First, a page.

The intersectionality between race and gender is important but tricky. The plights of people of color and of gender oppressed folks are extremely separate experiences and can in no way be compared to each other. Still, many people are living with the effects of both of these forms of oppression. Gender-based discrimination intersects with discriminations based on other forms of "otherness", such as race, sexual expression, ability, ethnicity, religion and economic status, and forces the majority of the world's women into situations of double or triple marginalization.
The combined effects of racism and gender discrimination on migrant, immigrant, indigenous, minority and marginalized women, in particular, around the world has had devastating consequences for their full enjoyment of equality and fundamental human rights in both the public and private spheres. Because discrimination based on ethnicity, race, religion, etc. is and has historically been imbedded in State and social structures, such discrimination decreases the rights available to women and increases the likelihood of women to endure violence and abuse.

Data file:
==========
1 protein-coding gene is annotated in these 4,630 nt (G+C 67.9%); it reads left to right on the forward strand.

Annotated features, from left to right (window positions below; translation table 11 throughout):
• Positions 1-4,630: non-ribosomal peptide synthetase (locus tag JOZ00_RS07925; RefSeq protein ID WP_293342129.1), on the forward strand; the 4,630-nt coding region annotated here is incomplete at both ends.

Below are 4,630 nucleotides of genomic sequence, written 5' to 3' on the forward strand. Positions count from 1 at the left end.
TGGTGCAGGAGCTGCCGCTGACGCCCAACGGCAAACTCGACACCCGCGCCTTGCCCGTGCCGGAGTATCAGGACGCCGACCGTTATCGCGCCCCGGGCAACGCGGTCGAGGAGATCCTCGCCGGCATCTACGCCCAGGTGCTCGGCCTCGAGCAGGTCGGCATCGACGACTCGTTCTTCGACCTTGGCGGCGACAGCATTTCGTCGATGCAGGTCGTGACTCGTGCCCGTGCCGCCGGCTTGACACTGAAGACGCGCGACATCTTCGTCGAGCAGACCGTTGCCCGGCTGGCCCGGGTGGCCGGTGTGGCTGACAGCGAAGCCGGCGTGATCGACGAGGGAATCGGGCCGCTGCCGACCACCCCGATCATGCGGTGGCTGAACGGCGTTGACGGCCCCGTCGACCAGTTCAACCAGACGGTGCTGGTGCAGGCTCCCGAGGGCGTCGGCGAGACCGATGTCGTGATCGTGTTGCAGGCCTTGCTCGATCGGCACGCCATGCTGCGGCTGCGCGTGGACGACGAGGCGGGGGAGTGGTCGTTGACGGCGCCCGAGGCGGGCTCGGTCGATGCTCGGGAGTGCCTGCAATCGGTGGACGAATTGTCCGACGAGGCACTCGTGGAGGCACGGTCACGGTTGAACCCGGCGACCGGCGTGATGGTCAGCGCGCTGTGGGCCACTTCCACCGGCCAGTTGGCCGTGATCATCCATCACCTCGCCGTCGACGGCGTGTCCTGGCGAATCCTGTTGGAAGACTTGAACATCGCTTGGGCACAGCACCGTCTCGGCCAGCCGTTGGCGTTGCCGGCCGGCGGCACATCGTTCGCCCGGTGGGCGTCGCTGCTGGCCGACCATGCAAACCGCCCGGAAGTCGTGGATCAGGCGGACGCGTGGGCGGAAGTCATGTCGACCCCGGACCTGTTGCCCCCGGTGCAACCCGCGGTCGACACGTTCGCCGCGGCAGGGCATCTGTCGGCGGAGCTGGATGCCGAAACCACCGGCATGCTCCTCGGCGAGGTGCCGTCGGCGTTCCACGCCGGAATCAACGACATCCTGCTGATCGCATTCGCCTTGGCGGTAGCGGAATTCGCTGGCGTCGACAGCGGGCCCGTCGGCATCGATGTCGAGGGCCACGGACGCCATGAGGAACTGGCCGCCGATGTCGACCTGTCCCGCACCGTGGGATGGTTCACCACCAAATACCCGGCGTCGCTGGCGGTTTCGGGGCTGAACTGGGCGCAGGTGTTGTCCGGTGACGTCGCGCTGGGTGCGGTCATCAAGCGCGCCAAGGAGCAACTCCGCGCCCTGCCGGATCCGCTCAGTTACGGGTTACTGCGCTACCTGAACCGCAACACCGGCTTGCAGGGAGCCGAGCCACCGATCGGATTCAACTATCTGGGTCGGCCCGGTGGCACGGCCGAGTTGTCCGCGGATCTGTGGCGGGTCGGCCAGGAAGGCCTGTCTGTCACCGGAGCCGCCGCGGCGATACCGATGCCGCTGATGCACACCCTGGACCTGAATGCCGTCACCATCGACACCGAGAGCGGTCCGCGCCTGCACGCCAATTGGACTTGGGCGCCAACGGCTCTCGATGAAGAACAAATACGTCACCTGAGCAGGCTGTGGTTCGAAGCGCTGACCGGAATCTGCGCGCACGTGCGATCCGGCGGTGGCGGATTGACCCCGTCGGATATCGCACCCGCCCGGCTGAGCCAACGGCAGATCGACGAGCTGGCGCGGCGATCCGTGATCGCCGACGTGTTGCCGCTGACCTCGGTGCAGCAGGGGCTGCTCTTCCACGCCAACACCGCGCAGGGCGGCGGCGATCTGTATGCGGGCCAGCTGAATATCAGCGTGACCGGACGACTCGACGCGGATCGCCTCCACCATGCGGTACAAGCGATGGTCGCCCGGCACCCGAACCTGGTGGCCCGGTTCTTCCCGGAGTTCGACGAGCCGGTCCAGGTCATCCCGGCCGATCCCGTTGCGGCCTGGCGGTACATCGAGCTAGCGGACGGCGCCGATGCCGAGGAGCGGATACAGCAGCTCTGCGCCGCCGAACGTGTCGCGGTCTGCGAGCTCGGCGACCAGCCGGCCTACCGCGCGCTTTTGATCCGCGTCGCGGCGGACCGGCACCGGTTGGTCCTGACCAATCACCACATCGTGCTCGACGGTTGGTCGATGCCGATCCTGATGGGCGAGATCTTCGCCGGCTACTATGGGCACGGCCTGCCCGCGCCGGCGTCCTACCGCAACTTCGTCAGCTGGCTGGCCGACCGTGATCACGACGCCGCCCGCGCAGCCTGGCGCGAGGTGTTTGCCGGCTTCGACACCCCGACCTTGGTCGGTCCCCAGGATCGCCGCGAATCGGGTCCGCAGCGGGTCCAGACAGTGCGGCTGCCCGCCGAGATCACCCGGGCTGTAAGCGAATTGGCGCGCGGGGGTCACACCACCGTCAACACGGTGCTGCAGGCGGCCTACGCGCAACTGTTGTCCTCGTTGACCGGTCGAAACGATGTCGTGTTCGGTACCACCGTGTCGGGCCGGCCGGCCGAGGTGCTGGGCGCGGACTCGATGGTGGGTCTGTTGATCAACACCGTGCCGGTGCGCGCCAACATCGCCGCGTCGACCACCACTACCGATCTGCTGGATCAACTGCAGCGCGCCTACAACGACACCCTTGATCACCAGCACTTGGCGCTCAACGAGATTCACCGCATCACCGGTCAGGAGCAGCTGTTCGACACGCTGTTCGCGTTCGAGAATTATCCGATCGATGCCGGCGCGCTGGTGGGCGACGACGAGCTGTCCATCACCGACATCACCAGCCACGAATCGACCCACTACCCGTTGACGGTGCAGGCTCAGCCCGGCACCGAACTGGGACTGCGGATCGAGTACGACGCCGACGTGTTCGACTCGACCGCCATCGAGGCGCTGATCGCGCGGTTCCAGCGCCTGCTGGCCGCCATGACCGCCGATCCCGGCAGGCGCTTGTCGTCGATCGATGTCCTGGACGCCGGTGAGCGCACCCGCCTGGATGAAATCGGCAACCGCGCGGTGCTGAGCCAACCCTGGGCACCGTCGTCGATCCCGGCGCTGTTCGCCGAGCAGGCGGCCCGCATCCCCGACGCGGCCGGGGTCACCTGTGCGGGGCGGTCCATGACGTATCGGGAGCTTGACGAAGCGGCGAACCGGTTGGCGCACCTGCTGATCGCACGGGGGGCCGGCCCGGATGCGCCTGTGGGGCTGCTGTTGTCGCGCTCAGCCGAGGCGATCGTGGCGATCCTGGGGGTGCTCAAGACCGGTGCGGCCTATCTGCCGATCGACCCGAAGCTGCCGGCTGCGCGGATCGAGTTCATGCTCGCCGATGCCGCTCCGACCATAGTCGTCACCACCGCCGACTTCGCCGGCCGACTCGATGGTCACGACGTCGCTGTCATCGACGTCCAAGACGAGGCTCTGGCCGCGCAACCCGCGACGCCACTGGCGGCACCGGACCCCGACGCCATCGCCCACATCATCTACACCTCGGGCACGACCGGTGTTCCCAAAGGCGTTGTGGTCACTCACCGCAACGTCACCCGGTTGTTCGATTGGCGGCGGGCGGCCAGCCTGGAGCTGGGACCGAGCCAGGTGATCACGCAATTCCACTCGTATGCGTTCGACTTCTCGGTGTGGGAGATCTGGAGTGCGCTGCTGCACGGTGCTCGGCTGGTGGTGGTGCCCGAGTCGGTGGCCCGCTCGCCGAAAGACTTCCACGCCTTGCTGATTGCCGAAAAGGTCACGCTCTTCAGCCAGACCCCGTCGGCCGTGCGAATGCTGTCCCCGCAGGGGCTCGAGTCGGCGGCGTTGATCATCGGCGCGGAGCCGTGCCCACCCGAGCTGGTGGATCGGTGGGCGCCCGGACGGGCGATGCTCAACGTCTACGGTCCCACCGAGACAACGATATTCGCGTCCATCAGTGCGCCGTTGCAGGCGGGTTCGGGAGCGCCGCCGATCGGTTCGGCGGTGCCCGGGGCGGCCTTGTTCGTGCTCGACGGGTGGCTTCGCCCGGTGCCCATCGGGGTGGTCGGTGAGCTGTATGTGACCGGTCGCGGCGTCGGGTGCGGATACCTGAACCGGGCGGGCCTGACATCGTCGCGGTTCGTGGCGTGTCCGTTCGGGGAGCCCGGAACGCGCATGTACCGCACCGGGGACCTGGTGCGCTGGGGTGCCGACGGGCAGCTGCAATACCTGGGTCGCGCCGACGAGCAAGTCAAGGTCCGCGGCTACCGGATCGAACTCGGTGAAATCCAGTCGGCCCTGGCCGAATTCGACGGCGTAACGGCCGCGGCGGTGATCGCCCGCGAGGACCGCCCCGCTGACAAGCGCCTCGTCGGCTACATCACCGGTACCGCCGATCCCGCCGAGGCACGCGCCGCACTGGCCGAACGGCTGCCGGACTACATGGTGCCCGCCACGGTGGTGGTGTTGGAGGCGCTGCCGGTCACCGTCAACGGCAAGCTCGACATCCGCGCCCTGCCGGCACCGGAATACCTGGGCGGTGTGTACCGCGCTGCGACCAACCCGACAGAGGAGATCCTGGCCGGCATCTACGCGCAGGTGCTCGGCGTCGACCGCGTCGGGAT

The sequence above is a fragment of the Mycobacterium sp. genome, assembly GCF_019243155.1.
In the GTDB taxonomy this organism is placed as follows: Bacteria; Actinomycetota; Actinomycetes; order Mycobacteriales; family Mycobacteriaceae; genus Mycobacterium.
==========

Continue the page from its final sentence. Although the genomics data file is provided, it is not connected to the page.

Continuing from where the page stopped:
In my experience as a mixed-ethnicity and female identified person, I always have been extremely concious of gender and race. Growing up in a predominantly white town, I was taught at a young young age to be aware of my "otherness." Being mixed, I have at times been perceived as white and have experienced white priviledge. Still at other times I had difficutly feeling accepted by people around me and have experienced blatant discrimination. In my life, female identity has been a constant, while my identity as a person of color is somewhat illusive.
I thouroughly enjoyed the readings for this week. In particular, "We Real Cool" by Bell Hooks and "Cool Pose" by Richard Majors any Janet Billson was intruiging. The description given by "Cool Pose" of the...